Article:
The accountants for Al Capone were lucky they didn’t live in the era of accessorial liability, as this parable explains…
It is that time of the year again; the Easter long weekend. As you settle down at your desk on a Thursday afternoon to scroll through your to-do list and juggle whether you can leave early on the eve of a public holiday, your Outlook starts to ping in a familiar fashion as several emails hit your inbox. And they are all from your favourite client. Oh dear, you mumble as you open the first email…
“I just received this letter from one of your [expletive deleted] legal colleagues. It says something about being involved in a contravention of section one thousand and something, aiding and abetting and it even says something about threats and promises. What the actual [expletive deleted]?”
All thoughts of an early get away are set aside. You leave your office to grab your gen-y colleague in order to call your clearly worried client. But, this is 2022 and your gen-y colleague happens to be working from home. Instead you hastily arrange a Zoom meeting and your client and your gen-y colleague hover on the screen in front of you. Your client tees off:
“As you know I was the CFO of ABC Pty Ltd a few years ago. ABC was a developer, designed to invest in large-scale commercial projects for our investors. As part of my role in ABC, I was supposed to assist in scouting out investment opportunities in the building and construction sector, with a view to returning profits to ABC’s investors. As times have been a bit tough, the board decided to diversify ABC’s investments. Some board members thought it would be a good idea convince our investors to allow ABC to invest in 123 Pty Ltd, being a star-up fintech company. Three members of the board, and myself, spoke to some of ABC’s investors and represented the possibilities connected with the emerging fintech sector, and the likely return on investments. My role was to discuss the financial position of ABC and I was not responsible for the consideration of 123’s financial position or likely return on investments. This was handled by the three directors of ABC without my involvement. Five of ABC’s investors agreed to give ABC money to invest in 123. Unfortunately, some things did not go to plan, and 123 is now in liquidation. The five ABC investors are quite cross and want my guts for garters. Am I involved in this contravention business and what exactly does involved mean in this context?”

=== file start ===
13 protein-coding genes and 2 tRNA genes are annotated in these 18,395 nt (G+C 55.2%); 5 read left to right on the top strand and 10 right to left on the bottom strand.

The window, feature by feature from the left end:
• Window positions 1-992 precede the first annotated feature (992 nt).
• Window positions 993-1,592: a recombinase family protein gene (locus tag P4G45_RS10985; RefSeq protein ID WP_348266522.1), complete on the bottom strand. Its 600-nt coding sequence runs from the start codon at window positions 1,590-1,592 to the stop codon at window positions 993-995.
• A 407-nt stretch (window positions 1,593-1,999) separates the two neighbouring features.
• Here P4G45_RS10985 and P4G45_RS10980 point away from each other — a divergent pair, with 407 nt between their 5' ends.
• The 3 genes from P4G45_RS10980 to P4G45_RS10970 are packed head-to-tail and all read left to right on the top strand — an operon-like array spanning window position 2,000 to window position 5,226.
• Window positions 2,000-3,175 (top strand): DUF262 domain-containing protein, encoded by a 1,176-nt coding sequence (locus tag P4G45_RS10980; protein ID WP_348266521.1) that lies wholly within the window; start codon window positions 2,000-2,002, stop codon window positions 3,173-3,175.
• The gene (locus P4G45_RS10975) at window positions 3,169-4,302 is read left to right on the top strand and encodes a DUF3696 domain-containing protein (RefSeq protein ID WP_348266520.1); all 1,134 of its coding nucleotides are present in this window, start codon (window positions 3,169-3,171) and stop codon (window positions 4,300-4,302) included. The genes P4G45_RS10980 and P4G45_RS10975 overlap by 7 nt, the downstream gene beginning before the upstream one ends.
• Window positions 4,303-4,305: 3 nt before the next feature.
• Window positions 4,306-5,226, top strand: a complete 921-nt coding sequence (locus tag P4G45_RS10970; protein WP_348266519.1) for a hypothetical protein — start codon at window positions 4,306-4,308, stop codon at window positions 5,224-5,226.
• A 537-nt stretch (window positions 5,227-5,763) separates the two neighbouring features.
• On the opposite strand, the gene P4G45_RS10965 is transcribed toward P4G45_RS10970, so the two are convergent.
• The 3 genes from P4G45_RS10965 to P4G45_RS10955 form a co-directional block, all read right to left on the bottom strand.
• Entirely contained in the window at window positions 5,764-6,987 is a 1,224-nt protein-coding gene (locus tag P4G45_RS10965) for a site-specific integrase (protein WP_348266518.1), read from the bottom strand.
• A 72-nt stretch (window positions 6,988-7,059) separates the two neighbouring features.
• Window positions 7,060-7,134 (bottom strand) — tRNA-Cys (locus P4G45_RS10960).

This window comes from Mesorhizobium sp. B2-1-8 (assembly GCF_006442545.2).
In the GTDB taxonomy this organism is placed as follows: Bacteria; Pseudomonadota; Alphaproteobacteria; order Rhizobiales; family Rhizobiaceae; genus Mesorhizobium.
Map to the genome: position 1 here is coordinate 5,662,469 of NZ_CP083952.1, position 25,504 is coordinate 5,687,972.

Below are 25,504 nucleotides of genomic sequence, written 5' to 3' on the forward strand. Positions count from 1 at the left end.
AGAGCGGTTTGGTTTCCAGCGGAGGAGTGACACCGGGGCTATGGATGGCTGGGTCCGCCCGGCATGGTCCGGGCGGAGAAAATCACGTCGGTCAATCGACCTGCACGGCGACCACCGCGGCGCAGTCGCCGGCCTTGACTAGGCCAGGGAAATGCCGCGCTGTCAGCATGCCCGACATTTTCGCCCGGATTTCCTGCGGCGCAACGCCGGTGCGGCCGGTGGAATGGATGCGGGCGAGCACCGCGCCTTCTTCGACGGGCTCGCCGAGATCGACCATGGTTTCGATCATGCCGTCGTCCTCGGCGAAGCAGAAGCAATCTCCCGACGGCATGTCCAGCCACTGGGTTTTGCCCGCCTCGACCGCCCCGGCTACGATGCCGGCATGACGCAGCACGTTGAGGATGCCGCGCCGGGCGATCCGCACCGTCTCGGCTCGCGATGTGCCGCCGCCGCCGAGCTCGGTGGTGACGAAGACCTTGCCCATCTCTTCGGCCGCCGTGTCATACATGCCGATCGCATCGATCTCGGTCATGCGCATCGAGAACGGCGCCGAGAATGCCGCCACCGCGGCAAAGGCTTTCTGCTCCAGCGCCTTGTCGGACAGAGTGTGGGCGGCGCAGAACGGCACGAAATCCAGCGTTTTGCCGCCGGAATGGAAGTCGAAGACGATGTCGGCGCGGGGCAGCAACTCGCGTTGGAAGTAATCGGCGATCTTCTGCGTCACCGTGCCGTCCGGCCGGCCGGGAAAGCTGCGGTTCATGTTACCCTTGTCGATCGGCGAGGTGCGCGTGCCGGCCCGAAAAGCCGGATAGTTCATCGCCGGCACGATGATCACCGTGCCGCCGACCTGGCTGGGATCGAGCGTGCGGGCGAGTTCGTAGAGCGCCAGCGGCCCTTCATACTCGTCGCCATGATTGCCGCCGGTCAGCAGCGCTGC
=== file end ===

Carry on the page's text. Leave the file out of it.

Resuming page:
An interesting, but often difficult question to answer you think to yourself. You clear your throat and start to discuss the long standing decision of the High Court in Yorke v Lucas until your gen-y colleague helpfully interrupts to remind you that you are on mute. Your client guffaws loudly over the screen at this common, but temporary, technical incompetence. Un-muted you explain that Yorke v Lucas was concerned with a breach of the then Trade Practices Act whereby a company by the name of Treasureway Pty Ltd was found to have falsely misrepresented the average weekly turnover of its business during the sale of that business to Mr and Mrs Yorke. Lucas was the director of the agent engaged by Treasureway and was sued for being involved with Treasureway’s breach of the Trade Practices Act by aiding and abetting, counselling or procuring or being knowingly concerned in or a party to the contravention.